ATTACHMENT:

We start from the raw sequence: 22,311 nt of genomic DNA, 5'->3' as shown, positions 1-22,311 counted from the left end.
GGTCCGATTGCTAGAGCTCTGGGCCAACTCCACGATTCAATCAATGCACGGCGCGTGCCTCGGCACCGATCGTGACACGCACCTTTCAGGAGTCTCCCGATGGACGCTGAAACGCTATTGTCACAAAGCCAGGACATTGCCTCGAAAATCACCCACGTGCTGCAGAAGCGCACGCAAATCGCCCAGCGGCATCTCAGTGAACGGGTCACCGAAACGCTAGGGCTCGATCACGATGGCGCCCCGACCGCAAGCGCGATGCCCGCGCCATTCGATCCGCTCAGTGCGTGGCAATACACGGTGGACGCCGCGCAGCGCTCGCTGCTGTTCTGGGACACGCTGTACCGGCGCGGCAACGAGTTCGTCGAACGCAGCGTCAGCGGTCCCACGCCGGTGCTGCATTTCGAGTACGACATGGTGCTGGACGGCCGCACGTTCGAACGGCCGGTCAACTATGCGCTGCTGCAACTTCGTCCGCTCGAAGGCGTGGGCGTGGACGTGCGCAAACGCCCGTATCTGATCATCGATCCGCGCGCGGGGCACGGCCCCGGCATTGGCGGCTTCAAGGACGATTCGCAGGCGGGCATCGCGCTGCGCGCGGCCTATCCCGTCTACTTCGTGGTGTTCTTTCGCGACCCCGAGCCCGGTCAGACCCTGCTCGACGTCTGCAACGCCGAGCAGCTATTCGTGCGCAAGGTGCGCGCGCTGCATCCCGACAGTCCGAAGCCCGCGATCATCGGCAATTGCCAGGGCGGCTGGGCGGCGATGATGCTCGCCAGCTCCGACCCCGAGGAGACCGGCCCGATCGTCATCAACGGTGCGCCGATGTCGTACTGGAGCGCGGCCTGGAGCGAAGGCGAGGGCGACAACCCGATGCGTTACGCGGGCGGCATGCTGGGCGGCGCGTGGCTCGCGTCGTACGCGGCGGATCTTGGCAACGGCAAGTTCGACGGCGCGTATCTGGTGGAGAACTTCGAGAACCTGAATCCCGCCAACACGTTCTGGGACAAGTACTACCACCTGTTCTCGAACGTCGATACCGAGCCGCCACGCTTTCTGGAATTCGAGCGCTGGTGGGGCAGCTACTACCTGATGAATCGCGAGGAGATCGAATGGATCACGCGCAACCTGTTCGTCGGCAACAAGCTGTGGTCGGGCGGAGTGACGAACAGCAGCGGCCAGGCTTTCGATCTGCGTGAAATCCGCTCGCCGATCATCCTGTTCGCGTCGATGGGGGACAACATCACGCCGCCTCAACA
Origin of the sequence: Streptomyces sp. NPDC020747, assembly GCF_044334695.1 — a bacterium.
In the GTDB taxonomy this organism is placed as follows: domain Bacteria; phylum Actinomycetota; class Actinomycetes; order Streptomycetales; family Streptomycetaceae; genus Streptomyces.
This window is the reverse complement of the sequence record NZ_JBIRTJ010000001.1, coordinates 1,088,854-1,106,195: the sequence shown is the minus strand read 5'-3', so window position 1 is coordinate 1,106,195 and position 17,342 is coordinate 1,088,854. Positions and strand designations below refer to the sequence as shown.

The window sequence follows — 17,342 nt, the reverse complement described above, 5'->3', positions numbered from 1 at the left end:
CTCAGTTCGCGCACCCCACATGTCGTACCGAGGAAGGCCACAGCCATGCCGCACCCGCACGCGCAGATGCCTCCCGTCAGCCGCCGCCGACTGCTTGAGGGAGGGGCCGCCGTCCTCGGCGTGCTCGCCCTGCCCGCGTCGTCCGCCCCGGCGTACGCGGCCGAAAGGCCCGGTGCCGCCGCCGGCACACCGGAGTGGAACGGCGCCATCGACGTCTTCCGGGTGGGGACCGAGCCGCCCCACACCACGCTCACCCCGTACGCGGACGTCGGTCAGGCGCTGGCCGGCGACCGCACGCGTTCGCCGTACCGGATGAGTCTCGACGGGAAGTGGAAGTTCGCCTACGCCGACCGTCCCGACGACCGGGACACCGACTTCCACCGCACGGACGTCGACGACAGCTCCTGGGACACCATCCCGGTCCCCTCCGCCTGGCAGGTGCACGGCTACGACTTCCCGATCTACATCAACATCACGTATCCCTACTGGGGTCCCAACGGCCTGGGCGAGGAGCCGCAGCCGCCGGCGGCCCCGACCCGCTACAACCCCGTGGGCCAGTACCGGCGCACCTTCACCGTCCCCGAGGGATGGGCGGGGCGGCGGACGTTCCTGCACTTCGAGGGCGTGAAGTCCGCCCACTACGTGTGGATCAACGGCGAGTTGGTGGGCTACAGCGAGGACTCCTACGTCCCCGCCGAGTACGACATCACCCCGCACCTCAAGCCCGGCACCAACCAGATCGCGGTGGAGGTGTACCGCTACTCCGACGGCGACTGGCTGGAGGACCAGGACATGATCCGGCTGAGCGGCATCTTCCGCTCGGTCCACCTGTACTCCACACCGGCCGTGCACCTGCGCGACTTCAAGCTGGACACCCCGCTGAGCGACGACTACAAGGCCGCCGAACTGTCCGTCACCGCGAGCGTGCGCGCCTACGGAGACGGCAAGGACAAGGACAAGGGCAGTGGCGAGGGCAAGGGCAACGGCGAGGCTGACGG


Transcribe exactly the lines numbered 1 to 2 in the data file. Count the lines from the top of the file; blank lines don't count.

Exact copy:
We start from the raw sequence: 22,311 nt of genomic DNA, 5'->3' as shown, positions 1-22,311 counted from the left end.
GGTCCGATTGCTAGAGCTCTGGGCCAACTCCACGATTCAATCAATGCACGGCGCGTGCCTCGGCACCGATCGTGACACGCACCTTTCAGGAGTCTCCCGATGGACGCTGAAACGCTATTGTCACAAAGCCAGGACATTGCCTCGAAAATCACCCACGTGCTGCAGAAGCGCACGCAAATCGCCCAGCGGCATCTCAGTGAACGGGTCACCGAAACGCTAGGGCTCGATCACGATGGCGCCCCGACCGCAAGCGCGATGCCCGCGCCATTCGATCCGCTCAGTGCGTGGCAATACACGGTGGACGCCGCGCAGCGCTCGCTGCTGTTCTGGGACACGCTGTACCGGCGCGGCAACGAGTTCGTCGAACGCAGCGTCAGCGGTCCCACGCCGGTGCTGCATTTCGAGTACGACATGGTGCTGGACGGCCGCACGTTCGAACGGCCGGTCAACTATGCGCTGCTGCAACTTCGTCCGCTCGAAGGCGTGGGCGTGGACGTGCGCAAACGCCCGTATCTGATCATCGATCCGCGCGCGGGGCACGGCCCCGGCATTGGCGGCTTCAAGGACGATTCGCAGGCGGGCATCGCGCTGCGCGCGGCCTATCCCGTCTACTTCGTGGTGTTCTTTCGCGACCCCGAGCCCGGTCAGACCCTGCTCGACGTCTGCAACGCCGAGCAGCTATTCGTGCGCAAGGTGCGCGCGCTGCATCCCGACAGTCCGAAGCCCGCGATCATCGGCAATTGCCAGGGCGGCTGGGCGGCGATGATGCTCGCCAGCTCCGACCCCGAGGAGACCGGCCCGATCGTCATCAACGGTGCGCCGATGTCGTACTGGAGCGCGGCCTGGAGCGAAGGCGAGGGCGACAACCCGATGCGTTACGCGGGCGGCATGCTGGGCGGCGCGTGGCTCGCGTCGTACGCGGCGGATCTTGGCAACGGCAAGTTCGACGGCGCGTATCTGGTGGAGAACTTCGAGAACCTGAATCCCGCCAACACGTTCTGGGACAAGTACTACCACCTGTTCTCGAACGTCGATACCGAGCCGCCACGCTTTCTGGAATTCGAGCGCTGGTGGGGCAGCTACTACCTGATGAATCGCGAGGAGATCGAATGGATCACGCGCAACCTGTTCGTCGGCAACAAGCTGTGGTCGGGCGGAGTGACGAACAGCAGCGGCCAGGCTTTCGATCTGCGTGAAATCCGCTCGCCGATCATCCTGTTCGCGTCGATGGGGGACAACATCACGCCGCCTCAACA